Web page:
A staff member walks inside a priority banking service area of a Standard… (BOBBY YIP/REUTERS )
When a little-known New York regulator this month threatened to revoke the charter of a major international bank for allegedly laundering money for Iran, the shock waves were felt in Washington as much as on Wall Street.
Federal regulators were furious. Some felt New York had jumped the gun, jeopardizing a more methodical investigation being conducted inside the Beltway, officials familiar with the matter said.
It was not the first time state officials had leapt ahead of federal authorities. State attorneys general were the driving force in reining in improper mortgage practices by big banks, a task federal regulators had repeatedly failed to accomplish on their own.
In the wake of the financial crisis, some state regulators and officials have been flexing their muscle against big banks blamed for nearly bringing down the financial system. And they have been using state laws to get some of the world’s biggest financial institutions to fall in line. The cases can result in big paydays for states, such as the $340 million settlement New York reached with Standard Chartered, the London-based bank accused of flouting U.S. sanctions by concealing $250 billion in Iranian transactions.
Some state officials say federal regulators have been too industry-friendly or too mired in bureaucracy to quickly react to misconduct. Federal regulators argue that coordinated action is the most efficient way to handle enforcement and that sudden moves by lone actors could compromise the larger efforts.
Competition between government authorities is a natural consequence of a byzantine regulatory system that requires myriad agencies to oversee the same firms.
The New York Department of Financial Services is coming under fire for moving ahead of Washington with the case against Standard Chartered. Officials at the New York banking regulator said they told federal officials in April that they were moving ahead with the Standard Chartered case and received no push-back. Yet people familiar with the matter say federal agencies were not expecting Benjamin M. Lawsky, head of the state banking regulator, to act Aug. 13.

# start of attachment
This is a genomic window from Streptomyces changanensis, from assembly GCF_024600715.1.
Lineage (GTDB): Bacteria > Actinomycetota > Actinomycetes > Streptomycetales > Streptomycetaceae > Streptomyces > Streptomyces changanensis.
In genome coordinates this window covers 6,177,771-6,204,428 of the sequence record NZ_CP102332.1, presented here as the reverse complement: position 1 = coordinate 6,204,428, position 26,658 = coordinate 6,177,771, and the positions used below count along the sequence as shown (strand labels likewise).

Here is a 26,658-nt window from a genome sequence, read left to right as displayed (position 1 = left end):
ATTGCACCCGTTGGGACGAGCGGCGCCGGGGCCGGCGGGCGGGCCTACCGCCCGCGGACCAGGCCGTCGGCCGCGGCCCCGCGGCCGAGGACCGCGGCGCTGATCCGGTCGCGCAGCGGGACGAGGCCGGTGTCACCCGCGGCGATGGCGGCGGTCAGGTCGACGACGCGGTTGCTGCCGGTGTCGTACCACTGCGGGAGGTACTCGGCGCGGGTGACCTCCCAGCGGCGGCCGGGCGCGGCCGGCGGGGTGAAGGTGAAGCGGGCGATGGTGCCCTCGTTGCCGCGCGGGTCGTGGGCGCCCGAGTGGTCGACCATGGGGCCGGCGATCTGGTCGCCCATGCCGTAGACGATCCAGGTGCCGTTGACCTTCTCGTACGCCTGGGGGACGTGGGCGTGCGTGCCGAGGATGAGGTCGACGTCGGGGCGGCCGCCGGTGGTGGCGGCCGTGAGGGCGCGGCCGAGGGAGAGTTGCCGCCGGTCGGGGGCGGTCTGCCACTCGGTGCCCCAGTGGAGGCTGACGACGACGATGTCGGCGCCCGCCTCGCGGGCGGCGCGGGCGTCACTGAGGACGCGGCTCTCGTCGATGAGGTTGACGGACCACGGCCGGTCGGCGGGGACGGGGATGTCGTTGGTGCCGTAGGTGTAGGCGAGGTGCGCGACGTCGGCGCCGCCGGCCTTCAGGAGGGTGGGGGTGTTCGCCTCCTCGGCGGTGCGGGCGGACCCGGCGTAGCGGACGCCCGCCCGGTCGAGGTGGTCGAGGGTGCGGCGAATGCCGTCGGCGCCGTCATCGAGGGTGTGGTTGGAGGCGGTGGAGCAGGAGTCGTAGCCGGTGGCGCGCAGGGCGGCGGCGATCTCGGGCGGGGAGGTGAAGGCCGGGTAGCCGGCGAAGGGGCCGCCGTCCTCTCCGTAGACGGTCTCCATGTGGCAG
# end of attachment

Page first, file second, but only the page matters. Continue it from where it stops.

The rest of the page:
“They’re angry because Lawsky committed the cardinal sin in Washington — he embarrassed others by exposing their lack of action on evidence they’d been sitting on for two years,” said Neil Barofsky, a former special inspector general of the Treasury Department’s Troubled Assets Relief Program.
Standard Chartered said it alerted the Justice Department, the Federal Reserve Bank of New York and the New York Department of Financial Services in 2010 to Iranian transactions that were in violation of sanctions.
Lawsky’s office, created last year by merging the state banking and insurance departments, forged ahead with its investigation of Standard Chartered. Meanwhile, people familiar with the matter said, federal regulators were working together to build a case.
“Holding a bank accountable for past misconduct doesn’t need to take years of negotiation over the size of the penalty,” said Sen. Carl Levin (D-Mich.). “It simply requires a regulator with backbone to act.”
Bank’s license at risk
New York concluded its case Aug. 14 when Standard Chartered agreed to pay the regulator $340 million to settle allegations, under the threat of having its license to operate in the state revoked. Considering the significance of New York to the banking industry, that threat carries weight.
The case established Lawsky as an independent actor willing to confront big banks, while casting federal regulators in the familiar light of being slow to respond to abuses on Wall Street.
“It’s not surprising that New York acted” on its own, said Tariq Mirza, a former regulator at the Federal Deposit Insurance Corp. who is now a managing director at the consulting firm Grant Thornton. “New York has been fairly vigilant. It started with Eliot Spitzer, who was a very aggressive state attorney general that set the tone for successors like Andrew Cuomo.”
State attorneys general across the country have shown a penchant for going after troubling behavior by banks earlier than federal officials. They flagged abusive lending practices by banks, undertook investigations and sought to prosecute bad behavior, critics say, as federal regulators largely overlooked the problem and at times even impeded the efforts of state officials.
Richard Cordray, director of the Consumer Financial Protection Bureau, sued some of the nation’s largest banks during his tenure as Ohio’s attorney general, alleging that they had violated state consumer laws through a series of unfair and deceptive mortgage practices. Attorneys general in Iowa, Illinois and other states also were well ahead of federal regulators in trying to fight mortgage-related misdeeds.